- About Us
- Local Savings
- Green Editions
- Legal Notices
- Weekly Ads
Connect with Us
COER members don’t accept responsibility | Letter
I see a theme running through Citizens of Ebey’s Reserve’s efforts to close the Outlying Field Coupeville and remove all EA-18s from Whidbey Island Naval Air Station.
The theme is found in the words of President John F. Kennedy: “My fellow Americans, ask not what your country can do for you, ask what you can do for your country.”
First, let’s consider what the EA-18 crews do and how it relates to Kennedy’s words.
These crews deploy on aircraft carriers. Their missions go something like this; get catapulted from an aircraft carrier — dangerous — fly a mission, often in a hostile arena — dangerous — and then, stressed and tired, land on the aircraft carrier — dangerous.
Landing a jet on an aircraft carrier is the most dangerous maneuver performed routinely in aviation. In order to survive this regimen, EA-18 pilots need lots of practice and must fly Field Carrier Landing Practices at the OLF Coupeville. These crews, in signing up to serve, have given Uncle Sam a blank check, to send them anywhere, to do whatever is necessary to protect their country.
Now, by way of contrast, let’s have a look at what the COER does. They are the antithesis of Kennedy’s words. They purchased homes near the OLF and then discovered that they could hear the noise of jets from their homes.
In buying these homes, they had made a mistake, but rather than fixing it themselves, they demand that others pay for it.
The COER members know that the cause they are pushing is weak, selfish, and unable to stand on its own, so they make up stories about children in pain at a nonexistent T-ball game. They try to make their cause look bigger than it is. They try to convince you that they are selfless, noble and brave, that they’re looking out for you, not just themselves.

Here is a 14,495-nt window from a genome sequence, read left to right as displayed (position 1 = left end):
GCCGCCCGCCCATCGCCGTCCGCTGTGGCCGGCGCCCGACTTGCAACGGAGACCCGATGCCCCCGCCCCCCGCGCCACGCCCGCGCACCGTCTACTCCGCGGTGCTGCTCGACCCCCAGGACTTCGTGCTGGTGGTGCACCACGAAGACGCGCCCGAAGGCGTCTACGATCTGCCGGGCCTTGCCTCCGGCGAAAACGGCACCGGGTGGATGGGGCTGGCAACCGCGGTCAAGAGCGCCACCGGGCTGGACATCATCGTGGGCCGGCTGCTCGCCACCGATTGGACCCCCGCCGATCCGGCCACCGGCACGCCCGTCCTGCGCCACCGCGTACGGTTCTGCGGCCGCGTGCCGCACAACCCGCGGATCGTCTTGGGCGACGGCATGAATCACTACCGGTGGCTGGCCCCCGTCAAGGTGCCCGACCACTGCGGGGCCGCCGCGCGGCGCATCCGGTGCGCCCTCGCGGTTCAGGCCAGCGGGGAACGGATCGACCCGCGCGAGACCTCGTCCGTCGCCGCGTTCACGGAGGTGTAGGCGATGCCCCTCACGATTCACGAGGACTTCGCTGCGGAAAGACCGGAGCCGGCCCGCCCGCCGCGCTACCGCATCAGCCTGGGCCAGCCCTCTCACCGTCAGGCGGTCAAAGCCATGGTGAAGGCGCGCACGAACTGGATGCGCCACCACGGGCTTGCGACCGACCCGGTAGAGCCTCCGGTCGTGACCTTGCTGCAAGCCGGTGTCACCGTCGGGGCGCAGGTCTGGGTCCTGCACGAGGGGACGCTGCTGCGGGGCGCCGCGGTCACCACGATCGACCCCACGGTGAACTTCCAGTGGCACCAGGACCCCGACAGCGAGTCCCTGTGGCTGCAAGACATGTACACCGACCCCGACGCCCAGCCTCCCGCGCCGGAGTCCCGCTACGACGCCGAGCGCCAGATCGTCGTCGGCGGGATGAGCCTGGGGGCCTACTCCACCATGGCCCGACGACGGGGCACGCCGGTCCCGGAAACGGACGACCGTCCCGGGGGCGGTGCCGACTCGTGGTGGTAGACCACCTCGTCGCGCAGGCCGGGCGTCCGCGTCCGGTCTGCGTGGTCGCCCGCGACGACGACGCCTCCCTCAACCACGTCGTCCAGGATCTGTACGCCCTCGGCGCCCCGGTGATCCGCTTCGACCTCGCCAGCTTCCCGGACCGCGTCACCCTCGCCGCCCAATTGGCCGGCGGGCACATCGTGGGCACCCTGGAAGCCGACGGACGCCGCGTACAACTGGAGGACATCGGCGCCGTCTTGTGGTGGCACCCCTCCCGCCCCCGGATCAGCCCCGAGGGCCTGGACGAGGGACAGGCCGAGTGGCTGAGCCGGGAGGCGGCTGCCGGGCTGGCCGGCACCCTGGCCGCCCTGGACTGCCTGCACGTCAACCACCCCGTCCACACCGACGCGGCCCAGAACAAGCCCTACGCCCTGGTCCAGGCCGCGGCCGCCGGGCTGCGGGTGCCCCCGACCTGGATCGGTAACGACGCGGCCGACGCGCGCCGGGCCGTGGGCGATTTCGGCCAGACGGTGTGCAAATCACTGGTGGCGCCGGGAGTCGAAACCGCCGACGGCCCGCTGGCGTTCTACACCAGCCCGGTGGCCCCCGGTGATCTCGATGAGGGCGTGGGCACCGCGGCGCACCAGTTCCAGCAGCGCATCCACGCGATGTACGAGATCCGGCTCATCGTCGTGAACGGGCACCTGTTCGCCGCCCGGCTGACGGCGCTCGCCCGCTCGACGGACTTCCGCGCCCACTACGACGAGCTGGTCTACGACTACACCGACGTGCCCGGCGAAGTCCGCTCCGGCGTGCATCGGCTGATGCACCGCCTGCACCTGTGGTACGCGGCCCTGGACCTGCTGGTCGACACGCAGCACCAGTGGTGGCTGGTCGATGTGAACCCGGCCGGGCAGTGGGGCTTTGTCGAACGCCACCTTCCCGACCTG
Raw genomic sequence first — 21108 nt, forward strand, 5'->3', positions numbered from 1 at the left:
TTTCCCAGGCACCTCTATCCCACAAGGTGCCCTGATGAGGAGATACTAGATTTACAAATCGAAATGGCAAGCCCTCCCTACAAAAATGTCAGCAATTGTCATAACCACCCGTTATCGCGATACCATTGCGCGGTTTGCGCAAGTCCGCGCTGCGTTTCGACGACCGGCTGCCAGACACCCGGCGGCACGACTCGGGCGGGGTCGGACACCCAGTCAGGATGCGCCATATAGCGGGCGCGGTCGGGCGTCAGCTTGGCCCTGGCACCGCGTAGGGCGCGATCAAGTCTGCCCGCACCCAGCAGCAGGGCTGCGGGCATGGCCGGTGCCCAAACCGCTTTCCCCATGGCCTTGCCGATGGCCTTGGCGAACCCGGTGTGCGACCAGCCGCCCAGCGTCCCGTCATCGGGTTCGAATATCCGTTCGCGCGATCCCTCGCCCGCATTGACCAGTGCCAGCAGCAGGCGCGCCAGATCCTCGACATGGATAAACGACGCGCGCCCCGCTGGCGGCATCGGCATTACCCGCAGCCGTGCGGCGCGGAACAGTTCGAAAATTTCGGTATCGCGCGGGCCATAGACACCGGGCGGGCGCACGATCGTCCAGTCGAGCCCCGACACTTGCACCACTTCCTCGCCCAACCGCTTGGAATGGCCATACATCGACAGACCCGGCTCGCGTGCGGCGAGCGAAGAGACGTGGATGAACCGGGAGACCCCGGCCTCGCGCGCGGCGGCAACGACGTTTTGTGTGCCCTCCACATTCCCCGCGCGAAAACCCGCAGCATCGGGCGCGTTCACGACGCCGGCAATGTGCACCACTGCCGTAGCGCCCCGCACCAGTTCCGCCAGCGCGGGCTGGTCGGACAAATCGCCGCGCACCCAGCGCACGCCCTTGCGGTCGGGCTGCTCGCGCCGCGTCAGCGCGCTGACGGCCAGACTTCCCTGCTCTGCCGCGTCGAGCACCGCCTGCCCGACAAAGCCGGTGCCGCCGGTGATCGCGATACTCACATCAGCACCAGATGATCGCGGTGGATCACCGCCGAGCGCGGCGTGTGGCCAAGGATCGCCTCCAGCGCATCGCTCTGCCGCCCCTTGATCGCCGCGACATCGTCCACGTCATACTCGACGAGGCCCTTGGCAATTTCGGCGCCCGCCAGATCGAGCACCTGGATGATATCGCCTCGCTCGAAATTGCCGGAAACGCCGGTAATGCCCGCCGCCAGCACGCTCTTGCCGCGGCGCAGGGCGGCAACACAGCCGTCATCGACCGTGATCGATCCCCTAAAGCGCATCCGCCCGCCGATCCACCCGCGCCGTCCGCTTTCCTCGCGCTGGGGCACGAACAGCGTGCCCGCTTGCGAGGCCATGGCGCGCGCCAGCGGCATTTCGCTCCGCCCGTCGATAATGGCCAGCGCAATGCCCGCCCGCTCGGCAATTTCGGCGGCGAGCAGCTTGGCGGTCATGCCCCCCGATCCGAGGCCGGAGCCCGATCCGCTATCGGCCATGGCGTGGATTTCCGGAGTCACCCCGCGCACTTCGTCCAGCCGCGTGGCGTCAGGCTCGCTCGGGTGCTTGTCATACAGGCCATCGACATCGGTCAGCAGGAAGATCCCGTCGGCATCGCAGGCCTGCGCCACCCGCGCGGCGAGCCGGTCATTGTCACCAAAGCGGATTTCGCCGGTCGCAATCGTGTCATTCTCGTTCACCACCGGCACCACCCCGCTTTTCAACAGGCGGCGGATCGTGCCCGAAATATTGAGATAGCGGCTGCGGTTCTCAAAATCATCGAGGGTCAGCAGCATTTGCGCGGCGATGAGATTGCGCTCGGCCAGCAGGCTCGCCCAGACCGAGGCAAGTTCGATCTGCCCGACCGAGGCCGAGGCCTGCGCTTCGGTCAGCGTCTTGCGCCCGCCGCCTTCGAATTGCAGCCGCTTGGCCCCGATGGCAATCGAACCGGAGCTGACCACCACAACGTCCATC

Their idea of bravery and sacrifice is 150 people in a candlelight vigil in the rain.
According to COER member Paula Spina’s May 17 letter, they held the vigil to call attention to their cause, to protect the “health, safety and welfare of the citizens of Central Whidbey and now, as we see, to the region at large.”
Please. You don’t represent or protect an entire region. You represent some homeowners who made home-purchasing errors, and these homeowners think it’s perfectly fine to close a naval air station that employs some 37,000 people, thereby ruining local businesses and costing taxpayers billions.
The people whose lives would be devastated by a base closure are infinitely more important than a few Coupeville residents who didn’t employ due diligence when they purchased their homes.
COER, you don’t represent me or “the region at large.” You represent the sorry part of America — the people who don’t take responsibility for themselves and ask their country to do so instead.